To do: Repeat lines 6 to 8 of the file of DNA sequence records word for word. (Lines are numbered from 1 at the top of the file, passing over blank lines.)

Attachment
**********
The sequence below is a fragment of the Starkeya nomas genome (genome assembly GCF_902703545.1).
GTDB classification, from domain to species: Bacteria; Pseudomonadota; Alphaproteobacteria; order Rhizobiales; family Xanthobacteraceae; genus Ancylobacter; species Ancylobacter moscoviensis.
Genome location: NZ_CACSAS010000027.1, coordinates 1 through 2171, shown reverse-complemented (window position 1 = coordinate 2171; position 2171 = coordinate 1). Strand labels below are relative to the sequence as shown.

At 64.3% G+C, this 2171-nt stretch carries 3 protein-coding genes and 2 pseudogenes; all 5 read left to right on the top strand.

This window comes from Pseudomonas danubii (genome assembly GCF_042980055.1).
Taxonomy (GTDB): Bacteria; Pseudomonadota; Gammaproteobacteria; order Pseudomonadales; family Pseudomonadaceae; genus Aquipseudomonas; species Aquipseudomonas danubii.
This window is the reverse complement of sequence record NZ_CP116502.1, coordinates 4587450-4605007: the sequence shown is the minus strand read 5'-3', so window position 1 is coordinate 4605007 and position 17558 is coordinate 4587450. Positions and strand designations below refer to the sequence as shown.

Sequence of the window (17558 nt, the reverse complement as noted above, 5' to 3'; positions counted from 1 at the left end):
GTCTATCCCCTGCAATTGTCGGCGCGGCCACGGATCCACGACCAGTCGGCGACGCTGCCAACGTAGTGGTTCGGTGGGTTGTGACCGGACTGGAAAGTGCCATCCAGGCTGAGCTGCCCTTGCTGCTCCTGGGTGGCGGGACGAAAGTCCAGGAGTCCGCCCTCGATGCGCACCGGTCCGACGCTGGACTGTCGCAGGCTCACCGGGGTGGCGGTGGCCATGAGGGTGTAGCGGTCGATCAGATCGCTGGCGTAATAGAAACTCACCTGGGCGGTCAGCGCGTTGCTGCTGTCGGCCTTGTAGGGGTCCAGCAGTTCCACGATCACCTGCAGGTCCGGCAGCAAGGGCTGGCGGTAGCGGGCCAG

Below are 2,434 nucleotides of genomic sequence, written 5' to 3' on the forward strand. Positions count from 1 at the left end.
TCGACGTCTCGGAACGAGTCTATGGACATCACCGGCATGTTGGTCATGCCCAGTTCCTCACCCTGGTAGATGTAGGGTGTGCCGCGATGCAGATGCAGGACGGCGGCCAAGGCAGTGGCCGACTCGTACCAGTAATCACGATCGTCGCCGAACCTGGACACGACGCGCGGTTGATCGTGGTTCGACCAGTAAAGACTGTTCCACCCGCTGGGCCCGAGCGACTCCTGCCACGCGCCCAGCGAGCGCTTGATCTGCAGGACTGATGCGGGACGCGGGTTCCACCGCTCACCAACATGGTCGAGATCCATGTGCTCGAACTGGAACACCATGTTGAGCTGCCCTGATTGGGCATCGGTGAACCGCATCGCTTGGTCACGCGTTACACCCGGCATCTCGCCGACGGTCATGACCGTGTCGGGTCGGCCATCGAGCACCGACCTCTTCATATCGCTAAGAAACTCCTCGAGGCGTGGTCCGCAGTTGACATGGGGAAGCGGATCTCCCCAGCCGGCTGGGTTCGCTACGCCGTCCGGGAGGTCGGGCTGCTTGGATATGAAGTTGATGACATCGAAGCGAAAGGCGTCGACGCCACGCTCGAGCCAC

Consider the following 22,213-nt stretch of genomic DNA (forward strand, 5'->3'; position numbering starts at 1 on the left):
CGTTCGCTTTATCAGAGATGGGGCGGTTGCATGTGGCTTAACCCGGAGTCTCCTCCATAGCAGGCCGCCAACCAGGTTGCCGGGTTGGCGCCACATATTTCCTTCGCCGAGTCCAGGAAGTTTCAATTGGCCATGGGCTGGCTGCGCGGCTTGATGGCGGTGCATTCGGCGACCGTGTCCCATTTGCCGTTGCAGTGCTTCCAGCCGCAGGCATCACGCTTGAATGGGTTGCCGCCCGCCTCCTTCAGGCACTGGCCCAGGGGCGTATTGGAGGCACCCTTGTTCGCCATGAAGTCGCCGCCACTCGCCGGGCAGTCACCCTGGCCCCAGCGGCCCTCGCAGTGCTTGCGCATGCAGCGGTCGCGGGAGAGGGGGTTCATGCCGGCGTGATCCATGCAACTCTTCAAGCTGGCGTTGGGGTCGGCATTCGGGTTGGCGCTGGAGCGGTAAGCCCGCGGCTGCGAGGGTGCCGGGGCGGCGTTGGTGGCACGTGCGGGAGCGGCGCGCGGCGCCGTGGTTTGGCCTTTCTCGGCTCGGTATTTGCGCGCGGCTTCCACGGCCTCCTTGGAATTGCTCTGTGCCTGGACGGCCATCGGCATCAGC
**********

Taxonomy (GTDB): Bacteria; Pseudomonadota; Gammaproteobacteria; order Pseudomonadales; family Pseudomonadaceae; genus Aquipseudomonas; species Aquipseudomonas danubii.
This window is the reverse complement of sequence record NZ_CP116502.1, coordinates 4587450-4605007: the sequence shown is the minus strand read 5'-3', so window position 1 is coordinate 4605007 and position 17558 is coordinate 4587450. Positions and strand designations below refer to the sequence as shown.

Sequence of the window (17558 nt, the reverse complement as noted above, 5' to 3'; positions counted from 1 at the left end):